• High Court judge dismisses judicial review over acute reconfiguration in Dorset
  • Bournemouth and Poole hospital trusts to merge under proposals
  • CCG chief says judicial review caused “considerable cost” to the NHS

Plans to reconfigure acute services and merge two NHS trusts have been boosted after a judicial review was dismissed by a High Court judge.

Royal Bournemouth and Christchurch Hospitals Foundation Trust and Poole FT will work towards creating a major emergency hospital and major elective centre – as well as a formal merger – after proceedings against Dorset Clinical Commissioning Group were thrown out by the judge.

The judicial review was brought by a member of the public named Anna Hinsull, who argued at the hearing in July that the CCG’s consultation over its clinical services review was flawed.

It caused delays to the CCG’s plans to commission a major emergency hospital and major elective hospital. 

Under the plans, Bournemouth will host the emergency hospital while Poole’s emergency department will be downgraded to an urgent care centre and the hospital will become an elective centre.

The organisations say merging will simplify the implementation and ensure the new body is financially sustainable.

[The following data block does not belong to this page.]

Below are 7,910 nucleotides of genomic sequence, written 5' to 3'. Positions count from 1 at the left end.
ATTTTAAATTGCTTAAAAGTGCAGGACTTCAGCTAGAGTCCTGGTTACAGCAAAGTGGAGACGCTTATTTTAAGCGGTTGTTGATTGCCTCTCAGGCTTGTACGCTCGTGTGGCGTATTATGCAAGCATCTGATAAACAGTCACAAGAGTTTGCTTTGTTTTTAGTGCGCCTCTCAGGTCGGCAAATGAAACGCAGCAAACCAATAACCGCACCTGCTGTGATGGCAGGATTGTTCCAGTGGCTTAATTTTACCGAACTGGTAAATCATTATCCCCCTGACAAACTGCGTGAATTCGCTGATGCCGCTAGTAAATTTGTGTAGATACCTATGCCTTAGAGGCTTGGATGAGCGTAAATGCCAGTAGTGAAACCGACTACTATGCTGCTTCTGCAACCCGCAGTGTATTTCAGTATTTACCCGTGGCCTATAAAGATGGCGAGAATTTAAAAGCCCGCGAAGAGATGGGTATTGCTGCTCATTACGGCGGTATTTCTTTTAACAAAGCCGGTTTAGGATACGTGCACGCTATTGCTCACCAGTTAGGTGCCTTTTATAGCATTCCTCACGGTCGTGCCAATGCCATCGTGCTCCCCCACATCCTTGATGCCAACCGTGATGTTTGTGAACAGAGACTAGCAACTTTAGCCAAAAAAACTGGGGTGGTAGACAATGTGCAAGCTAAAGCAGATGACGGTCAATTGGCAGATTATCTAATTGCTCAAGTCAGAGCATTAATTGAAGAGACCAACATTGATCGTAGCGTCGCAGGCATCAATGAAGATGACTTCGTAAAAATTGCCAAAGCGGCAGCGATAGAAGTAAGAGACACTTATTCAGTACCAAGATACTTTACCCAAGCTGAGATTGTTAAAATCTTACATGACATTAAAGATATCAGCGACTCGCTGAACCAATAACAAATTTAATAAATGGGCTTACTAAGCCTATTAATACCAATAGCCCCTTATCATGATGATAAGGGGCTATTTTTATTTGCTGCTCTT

A timeline for the merger has not yet been confirmed, but Tony Spotswood, CEO of RBCH told HSJ the two trusts have asked the centre for permission to appoint a joint interim chair and chief executive. 

It is thought this “clear leadership model” will make it easier to deliver the “complex change programme”, Mr Spotswood said.

The area has secured £147m in capital funding to deliver the transformation. The trusts will send their outline business case for approval in March next year, before the full business case is submitted in the following autumn. 

Those business cases need to be approved by NHS Improvement, the DHSC and the Treasury, in order to unlock the £147m. 

Construction will take up to three and a half years, bringing the estimated completion date to 2023. 

Tim Goodson, chief officer of Dorset CCG, said he hoped the court’s decision would reassure local residents that the CCG had “acted properly and in the interests of healthcare services in Dorset”.

He said the judicial review was a “right and proper process”, but added it had involved “considerable cost to the publicly-funded NHS”.

“The High Court decision will now allow the planned improvements to health and care services in Dorset to be implemented without unnecessary delay or additional legal costs,” he said.

Competition authorities blocked the hospitals’ merger in 2013.

  • Article updated at 4.48pm on September 6 to add further details